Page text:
Published December 21, 2011
Herpes is one of the most common sexually transmitted diseases, but many people who have it do not know they are infected with the virus. According to the Centers for Disease Control and Prevention (CDC), approximately one in six people between the ages of 14 and 49 have genital herpes. The CDC warns that you can get genital herpes even if your partner shows no signs of infection. There is no cure for the disease, but treatment is available to reduce symptoms and decrease the risk of transmission to a partner.
Herpes, while uncomfortable and highly contagious, is not generally dangerous for most adults. However, herpes infections can cause potentially life-threatening complications in newborn children and people infected with HIV, the CDC warns. For most people, herpes can be mild enough to fly completely under the radar, and symptoms may only appear years after the initial infection. The disease is caused by the herpes simplex virus, which is usually transmitted through sexual contact.
There are two types of herpes infections, both of which cause sores and lesions. The HSV-1 virus typically causes cold sores or fever blisters around your mouth or lip. HSV-2 accounts for most cases of genital herpes. This type is highly contagious through sexual contact, regardless of whether you have an open sore or any symptoms at the time of contact. Both types can be found in either the genital or oral areas.
In many patients, signs of herpes are minor or invisible. The virus typically lies dormant, although it can activate multiple times a year, the CDC said. Symptoms that do become visible appear as blisters or sores, which can feel itchy or painful. Blisters typically occur on or around the genitals or rectum, and when they break open, leaving tender sores. During a person’s first outbreak, the sores may take up to four weeks to heal, according to the CDC. In the first year of experiencing symptoms, outbreaks can recur frequently. However, they eventually become less frequent and less severe over time. Additional signs of herpes can include flu-like symptoms such as fever and swollen glands. Most people with HSV-2 never develop noticeable sores.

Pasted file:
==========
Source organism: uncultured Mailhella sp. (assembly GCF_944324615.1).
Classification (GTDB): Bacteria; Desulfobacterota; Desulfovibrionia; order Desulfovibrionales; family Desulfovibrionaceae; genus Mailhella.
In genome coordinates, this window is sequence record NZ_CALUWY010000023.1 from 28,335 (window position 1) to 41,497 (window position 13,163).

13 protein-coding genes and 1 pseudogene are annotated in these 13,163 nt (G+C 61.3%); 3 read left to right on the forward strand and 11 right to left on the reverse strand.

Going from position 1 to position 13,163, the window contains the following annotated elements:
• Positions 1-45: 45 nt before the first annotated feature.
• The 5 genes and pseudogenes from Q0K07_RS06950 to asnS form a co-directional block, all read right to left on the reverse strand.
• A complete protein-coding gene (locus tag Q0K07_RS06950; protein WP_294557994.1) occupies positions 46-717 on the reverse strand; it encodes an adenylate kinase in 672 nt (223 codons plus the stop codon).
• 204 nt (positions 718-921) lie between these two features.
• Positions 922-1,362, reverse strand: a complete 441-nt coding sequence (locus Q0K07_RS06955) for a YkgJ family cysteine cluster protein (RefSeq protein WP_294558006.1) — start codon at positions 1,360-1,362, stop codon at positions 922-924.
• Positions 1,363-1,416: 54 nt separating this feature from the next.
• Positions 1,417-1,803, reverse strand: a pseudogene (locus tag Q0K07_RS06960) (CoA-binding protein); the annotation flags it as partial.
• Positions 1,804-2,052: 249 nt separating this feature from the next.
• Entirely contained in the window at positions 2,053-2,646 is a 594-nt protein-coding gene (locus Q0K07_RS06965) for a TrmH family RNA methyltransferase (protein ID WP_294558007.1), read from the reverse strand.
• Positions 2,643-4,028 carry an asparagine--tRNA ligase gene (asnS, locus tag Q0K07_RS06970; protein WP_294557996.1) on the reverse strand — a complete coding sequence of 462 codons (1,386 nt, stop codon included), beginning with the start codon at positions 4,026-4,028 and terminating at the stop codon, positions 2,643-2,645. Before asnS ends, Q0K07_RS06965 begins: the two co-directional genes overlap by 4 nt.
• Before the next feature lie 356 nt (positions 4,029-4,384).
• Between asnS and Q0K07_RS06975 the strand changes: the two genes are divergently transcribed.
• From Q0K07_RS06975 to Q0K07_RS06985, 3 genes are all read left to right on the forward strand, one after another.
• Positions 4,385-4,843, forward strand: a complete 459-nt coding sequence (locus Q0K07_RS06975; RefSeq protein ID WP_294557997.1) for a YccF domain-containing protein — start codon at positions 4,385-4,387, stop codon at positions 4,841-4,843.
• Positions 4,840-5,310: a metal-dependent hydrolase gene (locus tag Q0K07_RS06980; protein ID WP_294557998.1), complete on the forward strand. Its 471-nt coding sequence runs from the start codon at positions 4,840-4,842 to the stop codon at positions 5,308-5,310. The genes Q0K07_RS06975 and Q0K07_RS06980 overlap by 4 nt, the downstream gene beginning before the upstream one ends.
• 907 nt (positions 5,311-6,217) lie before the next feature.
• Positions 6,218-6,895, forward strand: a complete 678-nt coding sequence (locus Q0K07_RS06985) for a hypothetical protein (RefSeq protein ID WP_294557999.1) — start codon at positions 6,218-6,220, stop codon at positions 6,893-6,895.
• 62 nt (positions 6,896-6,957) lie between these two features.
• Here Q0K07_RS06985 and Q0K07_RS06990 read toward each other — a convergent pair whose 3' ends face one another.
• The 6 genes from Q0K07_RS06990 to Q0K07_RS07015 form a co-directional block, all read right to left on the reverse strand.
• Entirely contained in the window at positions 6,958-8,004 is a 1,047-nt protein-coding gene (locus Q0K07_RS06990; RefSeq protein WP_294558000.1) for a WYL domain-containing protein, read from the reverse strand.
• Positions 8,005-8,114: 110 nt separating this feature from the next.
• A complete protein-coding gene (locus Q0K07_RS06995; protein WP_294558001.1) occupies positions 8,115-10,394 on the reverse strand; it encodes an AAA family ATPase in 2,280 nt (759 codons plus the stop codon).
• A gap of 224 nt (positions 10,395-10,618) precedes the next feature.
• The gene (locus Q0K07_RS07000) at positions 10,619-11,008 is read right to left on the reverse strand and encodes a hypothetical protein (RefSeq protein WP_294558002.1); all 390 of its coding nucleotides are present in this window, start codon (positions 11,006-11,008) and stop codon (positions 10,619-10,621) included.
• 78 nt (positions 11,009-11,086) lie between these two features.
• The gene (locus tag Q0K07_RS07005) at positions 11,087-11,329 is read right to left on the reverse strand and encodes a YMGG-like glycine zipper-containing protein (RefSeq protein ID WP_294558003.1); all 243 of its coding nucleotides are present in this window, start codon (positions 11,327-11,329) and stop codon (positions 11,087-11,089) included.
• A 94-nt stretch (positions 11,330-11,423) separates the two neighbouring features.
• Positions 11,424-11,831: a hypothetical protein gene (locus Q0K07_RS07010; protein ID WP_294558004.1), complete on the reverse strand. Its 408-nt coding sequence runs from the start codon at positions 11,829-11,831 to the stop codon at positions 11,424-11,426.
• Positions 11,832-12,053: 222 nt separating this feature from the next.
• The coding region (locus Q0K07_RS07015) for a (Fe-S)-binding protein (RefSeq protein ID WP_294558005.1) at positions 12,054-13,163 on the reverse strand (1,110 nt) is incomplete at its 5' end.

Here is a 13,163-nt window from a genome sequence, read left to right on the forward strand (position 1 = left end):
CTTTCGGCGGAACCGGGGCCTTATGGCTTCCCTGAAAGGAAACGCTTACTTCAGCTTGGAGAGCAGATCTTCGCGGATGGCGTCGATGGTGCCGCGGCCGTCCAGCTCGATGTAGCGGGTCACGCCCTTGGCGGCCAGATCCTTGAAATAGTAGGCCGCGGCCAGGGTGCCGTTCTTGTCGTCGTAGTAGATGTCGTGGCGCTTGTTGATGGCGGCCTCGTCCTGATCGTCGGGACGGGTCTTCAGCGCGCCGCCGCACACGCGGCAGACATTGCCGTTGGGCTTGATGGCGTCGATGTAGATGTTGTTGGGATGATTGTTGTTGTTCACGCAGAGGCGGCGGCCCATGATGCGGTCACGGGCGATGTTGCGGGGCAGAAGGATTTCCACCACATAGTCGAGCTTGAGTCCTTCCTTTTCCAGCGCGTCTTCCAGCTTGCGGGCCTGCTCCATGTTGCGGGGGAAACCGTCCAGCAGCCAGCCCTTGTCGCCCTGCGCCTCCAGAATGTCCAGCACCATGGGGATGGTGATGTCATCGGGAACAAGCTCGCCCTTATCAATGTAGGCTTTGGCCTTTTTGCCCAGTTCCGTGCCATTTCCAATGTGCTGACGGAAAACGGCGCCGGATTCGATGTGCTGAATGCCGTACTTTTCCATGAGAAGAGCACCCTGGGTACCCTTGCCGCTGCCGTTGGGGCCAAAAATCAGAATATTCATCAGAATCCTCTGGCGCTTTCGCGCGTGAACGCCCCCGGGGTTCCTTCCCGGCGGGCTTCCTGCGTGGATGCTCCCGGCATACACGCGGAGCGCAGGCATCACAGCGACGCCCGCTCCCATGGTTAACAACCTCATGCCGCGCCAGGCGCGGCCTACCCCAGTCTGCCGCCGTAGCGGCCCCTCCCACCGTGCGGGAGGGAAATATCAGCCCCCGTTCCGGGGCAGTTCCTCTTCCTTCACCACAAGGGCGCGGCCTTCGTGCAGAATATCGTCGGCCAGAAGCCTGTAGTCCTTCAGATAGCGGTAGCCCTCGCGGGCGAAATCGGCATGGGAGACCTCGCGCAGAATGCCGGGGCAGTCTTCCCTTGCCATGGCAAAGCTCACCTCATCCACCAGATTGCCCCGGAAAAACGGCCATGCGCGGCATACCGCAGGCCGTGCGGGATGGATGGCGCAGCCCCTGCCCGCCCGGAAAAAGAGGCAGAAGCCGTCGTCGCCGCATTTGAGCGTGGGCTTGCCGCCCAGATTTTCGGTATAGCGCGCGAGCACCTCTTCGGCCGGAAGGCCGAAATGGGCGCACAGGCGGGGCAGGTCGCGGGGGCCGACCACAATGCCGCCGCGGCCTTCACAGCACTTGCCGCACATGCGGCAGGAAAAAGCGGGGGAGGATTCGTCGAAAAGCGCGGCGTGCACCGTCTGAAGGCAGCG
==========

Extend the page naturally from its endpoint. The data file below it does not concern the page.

HSV-1 and HSV-2 are transmitted through openings in the body. Both types are highly contagious. By the time most Americans reach their 60s, 85 percent of people will have been infected, according to the University of Maryland Medical Center. The virus may enter via broken skin or a mucous membrane, including the mouth or genitals.
HSV-1 is generally transmitted via saliva, so activities such as kissing, eating with the same utensils and sharing personal care items can spread the virus from one mouth to another. The virus can also spread to the genitals through oral sex. HSV-2 is usually transmitted through genital-to-genital sexual contact. Pregnant women may also transmit the disease to their babies during vaginal birth, according to the CDC.
No treatment exists to eradicate herpes from your body. Antiviral medications can mitigate the severity and frequency of outbreaks. Individuals may also use topical antiviral creams or ointments to alleviate their symptoms. While most outbreaks will resolve themselves within two weeks, a few self-care methods can help ease the discomfort caused by open sores. For example, a warm bath may temporarily relieve pain in the genital area.